If you take a look at most manufacturing processes we have today, there aren’t so many industries that require someone to be more careful and precise than CNC machining. Computer Numerical Control or as it is commonly referred to as CNC tech is a system of converting raw materials such as lumber, plastics, and alloys, into 3D components and items.
It is an important process in most productions including construction, mass-production, aerospace, transit, and so on. If you started considering pursuing a career as a CNC operator, you must know that there are some skills that you have to master in order to operate in this industry, and those skills are exactly what we’ll talk about today. Let’s take a closer look:
1. People Must Understand And Know A Lot About Technology
There is a reason why the word “computer” is a part of CNC. All devices utilize computer programming and automation to complete various processes and people operating with these machines need to be accountable and knowledgeable in order to utilize and manage the devices.
This is why most students must be ready for studying and understanding different diagrams, drawings, and CAD layouts. Why do you have to learn to read these layouts? Well, they act as guides for completing most projects, and without them, you probably won’t succeed.
2. You Must Catch All of The Small Details
CNC processes require all individuals to be precise, especially since if someone does not pay attention to all the details (big and small), it could result in a really expensive mistake. This is why you need to have an eye for detail, mostly because it will help you finish the manufacturing process without making some serious damages to the company.
Hence, in order for you to properly read files, set all the tools up, monitor the speed and feed of the devices, test and examine finished components, and make the necessary changes, you’ll need to ensure that you do everything carefully, precisely, and efficiently. While training, you’ll be made aware of these “little” things, so, ensure that you work on them.
3. You Must Be Prepared For Manual Labor
Yes, one of the biggest parts of CNC processes is setting up and maintaining all the programs and computerized tools, however, it will also require the individuals to work with their hands. What does this mean for students? Basically, you’ll need to be prepared to work with your hands as well.
For instance, you might need to set up tools, measure the materials, and complete goods, and there is a lot of drilling, forming, milling, and grinding that will need manual power. If you are interested in learning more about these devices and what you could use them for, click here for more information.
4. You’ll Work in a Factory Environment
If you think that you’ll be working in a quiet space, you are out of luck. CNC machinists most commonly operate in different manufacturing plants, factory environments, and shops, which means that you’ll probably spend most of your time at work on your feet.
However, it does not stop there. You’ll also need to learn how to deal with other, loud engines, fumes that might form from the materials, and, do not forget about flying metal components. Hence, if you are thinking about this career, consider if working in such an environment is suitable for you.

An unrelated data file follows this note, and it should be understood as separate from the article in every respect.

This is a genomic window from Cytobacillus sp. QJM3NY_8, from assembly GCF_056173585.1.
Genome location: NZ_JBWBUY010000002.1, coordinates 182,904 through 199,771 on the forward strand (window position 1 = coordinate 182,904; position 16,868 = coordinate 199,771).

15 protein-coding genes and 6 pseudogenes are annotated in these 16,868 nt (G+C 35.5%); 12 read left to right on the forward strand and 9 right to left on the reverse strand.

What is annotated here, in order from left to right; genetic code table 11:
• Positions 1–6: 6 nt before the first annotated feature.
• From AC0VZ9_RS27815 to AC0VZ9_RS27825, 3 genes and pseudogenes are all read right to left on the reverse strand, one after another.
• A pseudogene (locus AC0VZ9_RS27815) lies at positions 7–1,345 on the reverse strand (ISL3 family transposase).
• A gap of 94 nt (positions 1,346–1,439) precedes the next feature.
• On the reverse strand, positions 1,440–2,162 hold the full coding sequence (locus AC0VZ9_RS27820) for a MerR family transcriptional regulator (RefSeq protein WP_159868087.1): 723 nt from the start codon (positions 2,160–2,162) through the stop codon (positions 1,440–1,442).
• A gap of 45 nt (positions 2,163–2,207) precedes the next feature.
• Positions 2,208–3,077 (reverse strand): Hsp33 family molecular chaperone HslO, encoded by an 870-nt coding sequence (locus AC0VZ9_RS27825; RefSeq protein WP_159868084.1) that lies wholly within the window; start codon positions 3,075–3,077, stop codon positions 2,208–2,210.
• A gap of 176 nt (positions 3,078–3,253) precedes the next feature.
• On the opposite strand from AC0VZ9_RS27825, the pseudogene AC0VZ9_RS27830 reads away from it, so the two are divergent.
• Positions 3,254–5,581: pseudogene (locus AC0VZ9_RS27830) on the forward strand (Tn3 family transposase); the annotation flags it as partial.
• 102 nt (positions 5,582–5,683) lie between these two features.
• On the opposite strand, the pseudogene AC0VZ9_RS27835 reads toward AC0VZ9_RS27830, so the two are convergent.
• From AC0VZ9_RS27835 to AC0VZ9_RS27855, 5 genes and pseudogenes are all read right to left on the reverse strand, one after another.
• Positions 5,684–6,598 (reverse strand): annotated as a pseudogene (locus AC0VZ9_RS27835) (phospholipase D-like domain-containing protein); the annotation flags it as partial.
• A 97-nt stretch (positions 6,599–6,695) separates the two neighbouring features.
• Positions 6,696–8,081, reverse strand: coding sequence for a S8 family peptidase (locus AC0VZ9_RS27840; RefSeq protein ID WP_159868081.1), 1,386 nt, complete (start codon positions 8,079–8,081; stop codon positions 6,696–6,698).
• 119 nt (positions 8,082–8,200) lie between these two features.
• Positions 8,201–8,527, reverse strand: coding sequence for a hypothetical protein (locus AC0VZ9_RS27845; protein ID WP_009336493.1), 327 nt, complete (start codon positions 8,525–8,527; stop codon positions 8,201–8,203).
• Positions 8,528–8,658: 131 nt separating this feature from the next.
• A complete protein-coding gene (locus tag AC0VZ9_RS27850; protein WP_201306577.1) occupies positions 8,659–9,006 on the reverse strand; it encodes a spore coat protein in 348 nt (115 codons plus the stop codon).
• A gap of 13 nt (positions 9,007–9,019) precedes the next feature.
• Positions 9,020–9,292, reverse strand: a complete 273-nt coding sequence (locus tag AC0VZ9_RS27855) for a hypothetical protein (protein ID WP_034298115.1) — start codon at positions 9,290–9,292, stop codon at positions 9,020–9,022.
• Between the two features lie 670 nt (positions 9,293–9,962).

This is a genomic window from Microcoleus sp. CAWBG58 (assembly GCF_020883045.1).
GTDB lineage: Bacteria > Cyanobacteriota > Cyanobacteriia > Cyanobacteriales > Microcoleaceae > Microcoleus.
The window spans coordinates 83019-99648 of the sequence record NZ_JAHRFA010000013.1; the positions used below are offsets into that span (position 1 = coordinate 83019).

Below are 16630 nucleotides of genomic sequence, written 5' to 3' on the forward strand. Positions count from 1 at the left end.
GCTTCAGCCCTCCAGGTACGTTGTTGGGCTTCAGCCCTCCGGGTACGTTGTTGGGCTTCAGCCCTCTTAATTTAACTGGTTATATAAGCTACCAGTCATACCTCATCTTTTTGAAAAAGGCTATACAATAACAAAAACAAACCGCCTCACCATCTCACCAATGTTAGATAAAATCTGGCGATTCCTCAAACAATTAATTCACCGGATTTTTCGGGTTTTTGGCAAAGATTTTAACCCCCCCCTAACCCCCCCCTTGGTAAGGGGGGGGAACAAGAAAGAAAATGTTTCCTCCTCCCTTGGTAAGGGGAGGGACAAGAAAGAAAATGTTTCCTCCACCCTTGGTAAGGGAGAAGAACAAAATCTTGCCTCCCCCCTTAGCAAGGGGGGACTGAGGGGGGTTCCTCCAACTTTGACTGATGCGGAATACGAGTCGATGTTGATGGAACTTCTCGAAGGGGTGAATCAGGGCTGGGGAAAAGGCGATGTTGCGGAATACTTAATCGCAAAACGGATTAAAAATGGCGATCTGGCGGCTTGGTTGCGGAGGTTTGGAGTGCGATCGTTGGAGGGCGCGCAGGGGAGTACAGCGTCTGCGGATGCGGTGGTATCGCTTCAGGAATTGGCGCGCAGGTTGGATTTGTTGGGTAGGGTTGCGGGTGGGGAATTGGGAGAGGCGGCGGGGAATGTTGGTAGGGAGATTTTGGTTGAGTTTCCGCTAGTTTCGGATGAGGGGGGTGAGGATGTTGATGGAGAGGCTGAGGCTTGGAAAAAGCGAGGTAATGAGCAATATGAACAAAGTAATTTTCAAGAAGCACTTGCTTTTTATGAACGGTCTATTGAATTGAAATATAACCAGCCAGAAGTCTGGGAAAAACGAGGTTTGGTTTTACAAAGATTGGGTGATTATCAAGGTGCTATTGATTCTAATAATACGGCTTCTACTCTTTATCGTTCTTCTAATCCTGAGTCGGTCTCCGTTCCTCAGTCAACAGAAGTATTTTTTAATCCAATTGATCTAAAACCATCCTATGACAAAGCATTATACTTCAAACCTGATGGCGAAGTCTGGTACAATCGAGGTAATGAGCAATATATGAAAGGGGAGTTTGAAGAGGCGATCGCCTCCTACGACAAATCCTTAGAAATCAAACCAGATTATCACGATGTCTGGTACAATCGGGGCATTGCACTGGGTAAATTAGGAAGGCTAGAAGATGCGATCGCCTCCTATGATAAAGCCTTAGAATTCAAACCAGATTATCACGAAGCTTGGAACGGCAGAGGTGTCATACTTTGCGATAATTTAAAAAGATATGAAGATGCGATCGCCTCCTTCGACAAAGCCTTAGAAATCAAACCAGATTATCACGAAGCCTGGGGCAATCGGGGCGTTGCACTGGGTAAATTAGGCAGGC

5. You Must Learn Everything About The Substances And Tools
One of the most difficult things for most people is the fact that they must learn everything there is about all the materials and tools they can use. And, when you consider that there are thousands of different types of inserts for any tool, it gets even more difficult for individuals.
This is why it takes people several years to master the entire process. However, there are various Speeds and Feeds calculators, which means that you can efficiently and properly learn everything you need without losing too much time on endlessly searching for the data you need.
6. Customized Projects Will Require Specific Programming
When you start working as a CNC operator, your boss might ask you to complete a customized project, and if so, you’ll need to know how to complete it. This implies that you’ll need to know everything the device does, and you’ll also need to learn how to generate a specific program on the screen that will basically tell the machine what to do.
This type of project will need a lot of training and experience to complete and it might be difficult for someone who has been working for several months to complete it. Programming CNC machines will probably be the most difficult part of learning, which leads us to our next point…
7. You Must Comprehend The Language And Codes
Similar to any other tech job out there, there is also a unique language when it comes to CNC machines. There are various numbers, symbols, and letters that symbolize various tasks, and in order for you to use them for programming the machines, you’ll need to learn what they stand for, especially since they’ll give commands to the machine you are working with.
When working on a custom project, you’ll also need to write the code in a way that will change or transform some of the commands in order to fit your projects. Keep in mind, a CNC machine is never on total auto-pilot mode, although most of the operations and processes might look like that already.
CNC machines are extremely complex and daunting, and in order for someone to operate them professionally and properly, they’ll need to go through rigorous training that will allow them to become technologically-savvy, focused on all the details, as well as ready for working with their hands.
So, now that you know why CNC machining is so difficult to learn – and what is required from people who are thinking about this career – you might not want to lose any more time. Instead, open up your browser and do more digging on all the skills you might need to learn in order to become a CNC machinist.